Science Fair Project Encyclopedia
The Michelangelo virus is an early 1990s computer virus that affects PCs running MS-DOS (and PC-DOS, DR-DOS, etc.) versions 2.xx and higher. Note, however, that although the virus can only execute on PCs running these versions of DOS, it can infect and damage PC hard disks containing other PC operating systems including UNIX, OS/2, and Novell. Thus, booting an infected DOS floppy disk on a PC that has, for example, UNIX on the hard disk would infect the hard disk and would probably prevent the UNIX disk from booting. The virus infects floppy disk boot sectors and hard disk master boot records (MBRs). When the user boots from an infected floppy disk, the virus installs itself in memory and infects the partition table of the first hard disk (if found). Once the virus is installed, it will infect any floppy disk that the user accesses.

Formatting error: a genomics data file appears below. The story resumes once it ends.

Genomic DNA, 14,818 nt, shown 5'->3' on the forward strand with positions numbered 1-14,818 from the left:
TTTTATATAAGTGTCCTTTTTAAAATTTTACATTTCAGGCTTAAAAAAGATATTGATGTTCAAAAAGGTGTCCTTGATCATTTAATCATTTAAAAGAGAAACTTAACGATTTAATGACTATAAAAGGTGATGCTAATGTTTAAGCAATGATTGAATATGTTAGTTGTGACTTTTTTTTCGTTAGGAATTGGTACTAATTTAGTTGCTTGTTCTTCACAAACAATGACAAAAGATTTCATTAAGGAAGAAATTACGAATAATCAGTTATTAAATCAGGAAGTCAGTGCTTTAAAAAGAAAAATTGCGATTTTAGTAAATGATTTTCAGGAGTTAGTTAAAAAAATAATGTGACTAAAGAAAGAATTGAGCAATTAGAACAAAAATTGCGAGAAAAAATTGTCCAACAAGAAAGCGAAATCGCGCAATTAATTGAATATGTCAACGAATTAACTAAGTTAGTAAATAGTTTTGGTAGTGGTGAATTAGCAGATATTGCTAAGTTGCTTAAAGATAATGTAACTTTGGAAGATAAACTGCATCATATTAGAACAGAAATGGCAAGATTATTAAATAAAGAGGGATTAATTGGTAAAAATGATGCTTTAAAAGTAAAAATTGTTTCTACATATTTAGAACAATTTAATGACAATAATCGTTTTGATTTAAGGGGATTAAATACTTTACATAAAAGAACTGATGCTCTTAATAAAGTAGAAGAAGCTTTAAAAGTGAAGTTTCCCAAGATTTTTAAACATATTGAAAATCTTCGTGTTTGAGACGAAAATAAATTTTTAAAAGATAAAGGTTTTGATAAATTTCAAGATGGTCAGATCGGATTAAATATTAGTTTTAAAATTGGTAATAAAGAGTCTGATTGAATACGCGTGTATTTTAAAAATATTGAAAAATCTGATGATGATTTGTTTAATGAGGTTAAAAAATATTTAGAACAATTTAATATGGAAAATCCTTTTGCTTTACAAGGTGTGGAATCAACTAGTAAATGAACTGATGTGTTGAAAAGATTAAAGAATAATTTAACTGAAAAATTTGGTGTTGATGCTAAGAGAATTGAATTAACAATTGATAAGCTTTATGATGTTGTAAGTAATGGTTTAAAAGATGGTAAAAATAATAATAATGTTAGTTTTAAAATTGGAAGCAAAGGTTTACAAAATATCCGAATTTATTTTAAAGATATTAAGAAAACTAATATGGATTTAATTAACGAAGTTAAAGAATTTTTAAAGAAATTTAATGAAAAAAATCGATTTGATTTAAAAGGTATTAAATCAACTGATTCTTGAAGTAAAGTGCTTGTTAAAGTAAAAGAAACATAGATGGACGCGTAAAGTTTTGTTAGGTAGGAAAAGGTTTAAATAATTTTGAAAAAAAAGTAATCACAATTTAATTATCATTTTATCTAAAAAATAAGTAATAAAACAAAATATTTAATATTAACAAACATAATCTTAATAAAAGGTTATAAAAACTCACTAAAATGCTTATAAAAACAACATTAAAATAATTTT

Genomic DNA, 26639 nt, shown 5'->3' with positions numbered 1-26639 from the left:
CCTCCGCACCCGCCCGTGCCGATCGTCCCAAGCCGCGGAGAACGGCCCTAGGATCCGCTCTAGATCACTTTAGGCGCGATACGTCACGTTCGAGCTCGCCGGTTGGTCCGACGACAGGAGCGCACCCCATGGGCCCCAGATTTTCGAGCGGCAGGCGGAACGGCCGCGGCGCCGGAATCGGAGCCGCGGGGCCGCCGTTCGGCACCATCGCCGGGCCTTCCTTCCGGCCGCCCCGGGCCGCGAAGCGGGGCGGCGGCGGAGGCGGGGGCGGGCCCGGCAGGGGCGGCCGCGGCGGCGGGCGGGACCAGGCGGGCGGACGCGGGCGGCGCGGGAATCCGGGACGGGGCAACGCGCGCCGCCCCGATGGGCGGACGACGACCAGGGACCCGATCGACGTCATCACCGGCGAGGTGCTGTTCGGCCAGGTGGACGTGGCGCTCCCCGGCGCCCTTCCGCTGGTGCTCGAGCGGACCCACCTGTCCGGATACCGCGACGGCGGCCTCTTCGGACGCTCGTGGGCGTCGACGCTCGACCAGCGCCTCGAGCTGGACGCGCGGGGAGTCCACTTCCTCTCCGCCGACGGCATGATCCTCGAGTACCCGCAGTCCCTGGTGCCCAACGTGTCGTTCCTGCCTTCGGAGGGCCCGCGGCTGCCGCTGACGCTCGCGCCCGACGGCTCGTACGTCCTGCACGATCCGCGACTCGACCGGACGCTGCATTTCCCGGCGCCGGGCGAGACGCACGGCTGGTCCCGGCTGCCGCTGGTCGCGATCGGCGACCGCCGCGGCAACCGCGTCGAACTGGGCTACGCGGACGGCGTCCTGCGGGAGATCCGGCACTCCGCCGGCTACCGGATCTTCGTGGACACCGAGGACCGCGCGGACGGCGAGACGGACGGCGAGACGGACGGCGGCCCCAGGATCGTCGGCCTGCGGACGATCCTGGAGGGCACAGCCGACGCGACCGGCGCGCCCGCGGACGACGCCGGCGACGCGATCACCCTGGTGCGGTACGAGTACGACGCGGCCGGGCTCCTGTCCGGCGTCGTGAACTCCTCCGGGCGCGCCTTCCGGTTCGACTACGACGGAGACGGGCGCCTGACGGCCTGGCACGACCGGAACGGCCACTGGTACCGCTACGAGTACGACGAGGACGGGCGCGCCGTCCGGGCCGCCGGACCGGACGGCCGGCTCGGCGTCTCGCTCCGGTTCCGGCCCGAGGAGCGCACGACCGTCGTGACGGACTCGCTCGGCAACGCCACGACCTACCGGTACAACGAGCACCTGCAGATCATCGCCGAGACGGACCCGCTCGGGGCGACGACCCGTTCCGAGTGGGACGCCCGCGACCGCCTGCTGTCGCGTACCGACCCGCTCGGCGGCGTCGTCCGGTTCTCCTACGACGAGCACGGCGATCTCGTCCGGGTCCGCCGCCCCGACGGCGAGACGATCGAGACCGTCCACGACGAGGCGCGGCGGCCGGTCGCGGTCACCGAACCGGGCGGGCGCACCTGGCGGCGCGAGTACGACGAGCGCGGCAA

Some possible, though not conclusive, symptoms of the Michelangelo virus include a reduction in free/total memory by 2048 bytes, and some floppy disks that become unusable or display "odd" graphic characters during "DIR" commands. Additionally, integrity management products should report that the MBR has been altered.
Note that the Michelangelo virus does not display any messages on the PC screen at any time.
The Michelangelo virus triggers on any March 6, Michelangelo's birthday. On that date, the virus overwrites critical system data, including boot and file allocation table (FAT) records, on the boot disk (floppy or hard), rendering the disk unusable. Recovering user data from a disk damaged by the Michelangelo virus will be very difficult.
Variants and aliases of the Michelangelo virus circulating include:
More information can be obtained at CERT's website
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